Friday, December 6, 2013

Music and Writing

At 103,644 words, my tenth draft of TBW is finished. Reward: my favorite chocolate and Laini Taylor's latest offering, NIGHT OF CAKE AND PUPPETS, await.

But today, I want to discuss finding inspiration in music. There are a lot of people who listen to music while they write. I am not one of those people. However, over the course of writing TBW, I'd occasionally hear a song that would remind me of a character and flood me with insight into who she was, and it was always the same character. She isn't the POV character. In fact, she started out with a minor role, but over the course of many drafts, she's become my favorite of the three main characters.

As I hadn't experienced this musical phenomena while writing any of my other stories, I'd attributed it to the character and let it go at that. Having access to music that drops me into the story has been great for revision.

But then, yesterday, I heard a song and thought, "That's HIM. He doesn't have a name yet, and I'm going to kill him off, but THAT is my character." This character had a minor role in my first draft of Nightingale (so minor that I didn't bother to name him), but now I'm excited to see how his story evolves. :o)

And now I'm curious. Does music play a role in your creative process?

Monday, November 25, 2013

Happy Thanksgiving!

I'm one picture book idea away from completing PiBoIdMo, and I'm excited to explore my new ideas with Ann Whitford Paul's WRITING PICTURE BOOKS. I've only read the first chapter (which was excellent), but I've been excited to work my way through it since reading this review by Harold Underdown (though maybe not quite as excited as I am for this week's pie and cheesecake).

May your week be delicious!

Monday, November 4, 2013

Picture Book Idea Month

I'm not participating in NaNoWriMo this year, but I did jump on the PiBoIdMo wagon. I just finished a rough draft last month and should should have TBW (a much older manuscript) ready to query this month. I don't need that kind of push in the novel department right now.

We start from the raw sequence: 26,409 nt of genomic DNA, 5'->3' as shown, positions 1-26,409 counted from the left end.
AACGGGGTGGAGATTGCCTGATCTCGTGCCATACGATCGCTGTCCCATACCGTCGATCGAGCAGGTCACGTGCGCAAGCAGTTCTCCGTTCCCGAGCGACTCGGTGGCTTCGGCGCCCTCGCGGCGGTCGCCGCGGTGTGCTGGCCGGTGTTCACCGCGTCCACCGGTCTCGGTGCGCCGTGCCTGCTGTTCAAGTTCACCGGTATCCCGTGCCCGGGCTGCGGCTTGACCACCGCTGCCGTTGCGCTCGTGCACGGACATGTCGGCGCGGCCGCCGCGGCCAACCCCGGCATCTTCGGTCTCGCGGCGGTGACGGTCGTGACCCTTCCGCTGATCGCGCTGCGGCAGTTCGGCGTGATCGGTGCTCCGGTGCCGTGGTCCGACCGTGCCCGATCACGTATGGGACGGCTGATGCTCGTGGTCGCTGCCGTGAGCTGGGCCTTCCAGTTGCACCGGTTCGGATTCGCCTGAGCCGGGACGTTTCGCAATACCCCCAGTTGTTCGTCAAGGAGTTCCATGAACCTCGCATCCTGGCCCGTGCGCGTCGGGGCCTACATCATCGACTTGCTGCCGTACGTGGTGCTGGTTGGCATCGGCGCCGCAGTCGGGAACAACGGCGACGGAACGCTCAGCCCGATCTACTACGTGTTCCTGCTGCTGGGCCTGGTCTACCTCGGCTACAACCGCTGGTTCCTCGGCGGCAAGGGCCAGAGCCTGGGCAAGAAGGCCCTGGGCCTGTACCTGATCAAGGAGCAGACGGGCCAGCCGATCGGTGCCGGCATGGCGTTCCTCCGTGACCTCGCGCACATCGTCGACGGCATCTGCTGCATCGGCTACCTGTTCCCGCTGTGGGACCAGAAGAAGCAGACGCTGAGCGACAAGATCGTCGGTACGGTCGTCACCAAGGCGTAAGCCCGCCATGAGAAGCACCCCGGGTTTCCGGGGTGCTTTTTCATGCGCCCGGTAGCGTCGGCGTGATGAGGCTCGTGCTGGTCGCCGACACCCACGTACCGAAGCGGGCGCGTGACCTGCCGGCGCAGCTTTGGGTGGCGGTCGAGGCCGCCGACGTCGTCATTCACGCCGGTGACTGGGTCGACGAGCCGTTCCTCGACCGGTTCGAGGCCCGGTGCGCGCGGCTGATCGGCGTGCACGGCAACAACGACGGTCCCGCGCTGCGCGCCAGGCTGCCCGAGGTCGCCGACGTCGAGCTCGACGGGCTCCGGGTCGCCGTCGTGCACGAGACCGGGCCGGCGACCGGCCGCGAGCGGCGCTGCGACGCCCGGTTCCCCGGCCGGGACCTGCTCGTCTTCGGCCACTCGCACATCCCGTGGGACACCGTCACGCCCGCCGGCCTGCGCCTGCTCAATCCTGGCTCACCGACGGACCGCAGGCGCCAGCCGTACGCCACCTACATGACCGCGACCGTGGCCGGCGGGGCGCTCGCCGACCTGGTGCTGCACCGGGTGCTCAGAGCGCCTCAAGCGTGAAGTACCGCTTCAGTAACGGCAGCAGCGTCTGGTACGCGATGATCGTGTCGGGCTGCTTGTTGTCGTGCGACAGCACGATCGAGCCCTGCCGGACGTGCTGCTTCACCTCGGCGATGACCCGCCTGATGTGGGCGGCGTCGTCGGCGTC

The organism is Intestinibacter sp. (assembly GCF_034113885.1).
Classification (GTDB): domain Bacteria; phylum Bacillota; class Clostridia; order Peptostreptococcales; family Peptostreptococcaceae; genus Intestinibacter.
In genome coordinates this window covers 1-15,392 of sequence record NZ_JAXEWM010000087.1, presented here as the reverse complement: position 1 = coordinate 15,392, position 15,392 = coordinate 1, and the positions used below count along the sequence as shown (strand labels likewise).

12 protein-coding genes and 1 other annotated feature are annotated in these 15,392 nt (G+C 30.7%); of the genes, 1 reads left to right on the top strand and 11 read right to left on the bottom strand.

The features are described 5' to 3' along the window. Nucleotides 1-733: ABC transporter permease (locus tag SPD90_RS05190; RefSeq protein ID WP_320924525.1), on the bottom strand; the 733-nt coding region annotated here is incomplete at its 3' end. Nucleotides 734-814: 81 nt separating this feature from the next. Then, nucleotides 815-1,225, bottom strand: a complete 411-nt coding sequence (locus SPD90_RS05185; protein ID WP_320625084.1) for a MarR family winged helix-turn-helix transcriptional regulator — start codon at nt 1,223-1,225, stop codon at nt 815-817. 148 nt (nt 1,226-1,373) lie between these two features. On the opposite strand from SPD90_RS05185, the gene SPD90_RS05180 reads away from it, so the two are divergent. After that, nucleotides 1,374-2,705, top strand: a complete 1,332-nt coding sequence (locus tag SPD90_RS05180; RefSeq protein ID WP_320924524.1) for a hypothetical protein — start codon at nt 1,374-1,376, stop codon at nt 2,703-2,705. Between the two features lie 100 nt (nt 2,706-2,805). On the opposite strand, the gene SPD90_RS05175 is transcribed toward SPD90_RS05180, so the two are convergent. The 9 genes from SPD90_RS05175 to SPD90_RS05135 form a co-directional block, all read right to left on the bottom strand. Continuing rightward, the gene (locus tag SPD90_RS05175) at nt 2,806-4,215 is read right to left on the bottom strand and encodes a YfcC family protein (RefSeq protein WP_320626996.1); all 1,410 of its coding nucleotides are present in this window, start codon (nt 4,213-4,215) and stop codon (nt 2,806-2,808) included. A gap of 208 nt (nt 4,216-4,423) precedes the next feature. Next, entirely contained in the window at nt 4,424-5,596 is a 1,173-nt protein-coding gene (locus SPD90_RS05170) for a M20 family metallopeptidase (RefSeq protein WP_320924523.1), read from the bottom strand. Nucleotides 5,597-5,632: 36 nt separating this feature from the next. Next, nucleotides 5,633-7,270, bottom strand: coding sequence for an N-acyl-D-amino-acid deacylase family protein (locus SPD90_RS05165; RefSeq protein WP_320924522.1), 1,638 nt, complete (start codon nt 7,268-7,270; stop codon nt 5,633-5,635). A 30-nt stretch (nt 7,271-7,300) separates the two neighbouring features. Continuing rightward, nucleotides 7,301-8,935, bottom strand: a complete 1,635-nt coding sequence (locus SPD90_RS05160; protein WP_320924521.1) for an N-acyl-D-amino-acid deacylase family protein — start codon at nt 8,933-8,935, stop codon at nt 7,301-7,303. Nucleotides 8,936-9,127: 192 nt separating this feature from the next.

I'm having so much fun coming up with picture book ideas that I'm ahead. It doesn't demand anywhere near the time commitment that NaNoWriMo does. If you're interested, you have until November 7th to register. Clicking on the icon will take you where you need to go.

Mostly, I'm revising TBW. But where I live, it's also time to put in a winter garden, and I'd like to do a better job of that this year.

What are you working on this month?

Monday, October 21, 2013

Queries and Loglines

For the last couple of weeks I've been trying to come up with a better query for TBW. I loathe writing queries, especially queries for fantasy. I've lost track of how many queries I've written for this story.

Like many other blogging writers, I subscribe to Miss Snark's First Victim, and I noticed last week that she was holding another logline critique this week. So, I condensed TBW into a couple of sentences and submitted it. If any of you want to advise me, it'll be up for critique tomorrow as Entry #35.

Working on a logline helped me come up with a new (and hopefully better) query. We'll see.

Do you have any tips on writing queries?

Tuesday, October 8, 2013

First Draft Finished!